LG Optimus 2X review

Will the world's first dual-core smartphone prove to be a powerhouse?

LG Optimus 2X
The definitive LG Optimus 2X review

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LG Optimus 2X review: Interface

This being Android (and Android 2.2 Froyo at that), multiple home screens are the order of the day. There are seven provided in the LG Optimus 2X, and it's pretty clear that the LG team are fans of HTC, with several clear nods to the fan-favourite Sense UI used on phones such as the HTC Incredible S and HTC Desire S.

There's a clock and weather widgets on the first Home screen, which even has a flip clock like HTC's overlay.

LG optimus 2x

LG's actually provided a whole range of widgets in their own menu when you go the 'Add' option in the Home screen menu.

There's a range of other clocks and alarm clocks, including analogue and digital, bookmarks, calendar, FM radio control, social feeds and more.

LG optimus 2x

The social feeds app is a large widget with a tab for Facebook and a tab for Twitter, both of which tie into the LG-specific apps for these two social networks that come pre-loaded on the phone.

HTC's Leap View, which graced phones such as the HTC Desire when introduced, is replicated here. Pinch in on a Home screen to bring up all seven in miniature, at which point you can choose one to zoom in on.

LG optimus 2x

Navigating around the Home screen is quick enough, thanks to that Tegra 2 dual-core processing ticking over inside. There are plenty of frames dropped, but the phone doesn't tend to actually hang – that is to say, it does what you're asking, it skips over the animation part sometimes.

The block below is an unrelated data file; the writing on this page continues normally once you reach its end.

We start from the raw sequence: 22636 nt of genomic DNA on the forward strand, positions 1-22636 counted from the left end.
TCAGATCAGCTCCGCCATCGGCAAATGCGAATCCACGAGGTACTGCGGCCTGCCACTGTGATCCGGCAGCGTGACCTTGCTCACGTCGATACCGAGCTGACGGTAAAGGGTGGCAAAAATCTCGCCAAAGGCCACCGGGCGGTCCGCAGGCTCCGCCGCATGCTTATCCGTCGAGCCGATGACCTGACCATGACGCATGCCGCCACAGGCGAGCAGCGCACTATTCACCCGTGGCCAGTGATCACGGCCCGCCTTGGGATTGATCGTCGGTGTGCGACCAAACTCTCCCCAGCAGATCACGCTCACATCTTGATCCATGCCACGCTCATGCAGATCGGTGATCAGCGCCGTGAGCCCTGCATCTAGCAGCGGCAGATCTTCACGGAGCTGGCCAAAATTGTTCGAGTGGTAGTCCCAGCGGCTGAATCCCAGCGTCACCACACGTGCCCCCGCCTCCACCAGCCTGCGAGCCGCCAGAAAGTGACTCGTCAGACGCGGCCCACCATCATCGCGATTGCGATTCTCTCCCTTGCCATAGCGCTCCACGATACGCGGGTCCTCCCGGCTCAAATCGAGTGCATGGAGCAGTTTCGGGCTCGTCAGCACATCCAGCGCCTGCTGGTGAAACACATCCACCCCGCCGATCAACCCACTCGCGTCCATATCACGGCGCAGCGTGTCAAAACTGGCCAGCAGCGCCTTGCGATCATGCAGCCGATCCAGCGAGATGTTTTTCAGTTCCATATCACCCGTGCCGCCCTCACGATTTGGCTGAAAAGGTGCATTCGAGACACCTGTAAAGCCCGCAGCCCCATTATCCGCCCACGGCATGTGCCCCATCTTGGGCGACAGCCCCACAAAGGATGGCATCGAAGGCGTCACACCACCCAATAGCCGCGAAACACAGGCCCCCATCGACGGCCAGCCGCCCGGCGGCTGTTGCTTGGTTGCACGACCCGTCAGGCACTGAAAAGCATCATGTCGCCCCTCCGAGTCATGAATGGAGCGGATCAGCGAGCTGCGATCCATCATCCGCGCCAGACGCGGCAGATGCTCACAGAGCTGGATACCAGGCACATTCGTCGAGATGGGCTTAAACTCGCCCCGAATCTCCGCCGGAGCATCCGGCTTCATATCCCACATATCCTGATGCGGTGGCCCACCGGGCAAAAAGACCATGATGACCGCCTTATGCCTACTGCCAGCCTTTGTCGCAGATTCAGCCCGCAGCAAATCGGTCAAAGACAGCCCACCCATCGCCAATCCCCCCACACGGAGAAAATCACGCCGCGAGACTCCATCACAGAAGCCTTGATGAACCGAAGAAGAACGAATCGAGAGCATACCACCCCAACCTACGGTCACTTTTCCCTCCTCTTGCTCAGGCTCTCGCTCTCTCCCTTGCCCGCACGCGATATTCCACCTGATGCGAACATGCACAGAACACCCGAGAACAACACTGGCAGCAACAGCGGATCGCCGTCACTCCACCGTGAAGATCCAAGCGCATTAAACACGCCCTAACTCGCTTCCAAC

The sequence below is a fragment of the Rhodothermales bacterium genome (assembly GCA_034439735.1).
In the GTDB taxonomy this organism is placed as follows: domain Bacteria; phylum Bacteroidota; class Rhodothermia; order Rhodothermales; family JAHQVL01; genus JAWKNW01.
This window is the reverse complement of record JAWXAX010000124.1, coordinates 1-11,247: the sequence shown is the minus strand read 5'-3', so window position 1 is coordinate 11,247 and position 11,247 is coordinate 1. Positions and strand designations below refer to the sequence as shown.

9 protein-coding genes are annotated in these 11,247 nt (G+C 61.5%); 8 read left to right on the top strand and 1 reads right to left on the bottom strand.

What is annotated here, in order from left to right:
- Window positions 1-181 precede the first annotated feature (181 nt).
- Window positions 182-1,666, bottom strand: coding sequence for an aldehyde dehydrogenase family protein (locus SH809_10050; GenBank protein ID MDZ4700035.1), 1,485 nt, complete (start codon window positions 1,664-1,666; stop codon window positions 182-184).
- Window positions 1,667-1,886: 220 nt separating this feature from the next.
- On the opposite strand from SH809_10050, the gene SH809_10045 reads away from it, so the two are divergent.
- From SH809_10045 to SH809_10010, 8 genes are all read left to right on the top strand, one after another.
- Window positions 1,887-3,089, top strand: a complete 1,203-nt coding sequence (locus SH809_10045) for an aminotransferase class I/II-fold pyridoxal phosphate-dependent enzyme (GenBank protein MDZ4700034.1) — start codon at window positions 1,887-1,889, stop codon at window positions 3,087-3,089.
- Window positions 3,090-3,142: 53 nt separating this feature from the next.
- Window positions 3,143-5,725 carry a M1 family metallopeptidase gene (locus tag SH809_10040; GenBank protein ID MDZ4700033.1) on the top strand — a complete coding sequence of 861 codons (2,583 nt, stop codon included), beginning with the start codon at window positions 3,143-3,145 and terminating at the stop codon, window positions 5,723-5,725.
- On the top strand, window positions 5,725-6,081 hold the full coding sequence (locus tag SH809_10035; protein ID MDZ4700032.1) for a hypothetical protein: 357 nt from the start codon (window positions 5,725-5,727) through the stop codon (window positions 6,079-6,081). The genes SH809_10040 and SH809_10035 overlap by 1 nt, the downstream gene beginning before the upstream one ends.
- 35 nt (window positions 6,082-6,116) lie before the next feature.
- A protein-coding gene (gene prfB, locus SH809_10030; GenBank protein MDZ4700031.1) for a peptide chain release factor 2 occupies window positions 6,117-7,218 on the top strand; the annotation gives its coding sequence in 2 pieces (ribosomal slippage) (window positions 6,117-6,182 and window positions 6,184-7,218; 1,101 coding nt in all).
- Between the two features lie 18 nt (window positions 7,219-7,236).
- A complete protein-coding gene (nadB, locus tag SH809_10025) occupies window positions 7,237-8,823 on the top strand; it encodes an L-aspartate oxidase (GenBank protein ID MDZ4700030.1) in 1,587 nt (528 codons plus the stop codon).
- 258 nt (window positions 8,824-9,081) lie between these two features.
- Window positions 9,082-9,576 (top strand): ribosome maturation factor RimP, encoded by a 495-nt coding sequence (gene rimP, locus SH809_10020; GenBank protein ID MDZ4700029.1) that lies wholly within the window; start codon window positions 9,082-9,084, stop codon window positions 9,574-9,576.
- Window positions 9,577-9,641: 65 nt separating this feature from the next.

More of a problem is that it can be a picky with regards to touches. Often, pinching in to bring up the helicopter multi-home screen view both activated that view, and thought we'd touched a widget, meaning the phone would zoom out (which is what we wanted) and then suddenly launch something.

More irritating than that is the Lock screen. It's easily the slowest part of the phone to respond, which gets on your nerves when it's standing in the way of you actually doing anything. It's doesn't have this problem all the time, but often enough for us to think it worth mentioning.

Pull down the Notifications bar and you'll notice quick options for turning on and off sound, Wi-Fi, Bluetooth and GPS, along with a rotation lock button. There's also a permanent music widget.

LG optimus 2x

Hit the Applications icon and you'll be taken through to the full System Applications list. There's a lot of stuff in here right from the off, thanks to a whole bunch of pre-loaded apps, including Facebook for LG and Twitter for LG.

LG optimus 2x

These two apps really show off the speed off the phone – there's absolutely no waiting around in them. Tap something and a new screen slides in immediately, not missing a step. Very smooth, very impressive.

The interface is unsurprisingly slick on the whole, considering the power behind it. In the apps that have clearly been optimised for it, it's as fast and responsive as the comparably specced iPad 2, which is no mean feat considering that Android doesn't have the targeted hardware development that Apple does.

However, we aren't that blown away by the interface overall. While it's undoubtedly fast, it's not that much faster than the likes of the HTC Desire S. Android has been running buttery smooth on HTC hardware for a while, but HTC has done more with UI design, improving on LG's efforts here.

We're not saying the Optimus 2X's interface is bad, by any means – Android's popular for a reason, and LG hasn't tinkered with that formula too much.

But when you compare a marginal – sometimes non-existant – speed increase in the LG to an improved user experience overall in HTC Sense, we'd say the latter wins every time.

If you're wondering about the LG Optimus 2X being on Android 2.2 when 2.3 is the new hotness, and already features on the likes of the Google Nexus S and HTC Desire S, then we can only tell you that LG has said a 2.3 upgrade is coming.

We wait hopefully for official word (with the rumours putting the 2.3 drop in July), since it's possible Android 2.3 might help to fix a few of the niggles.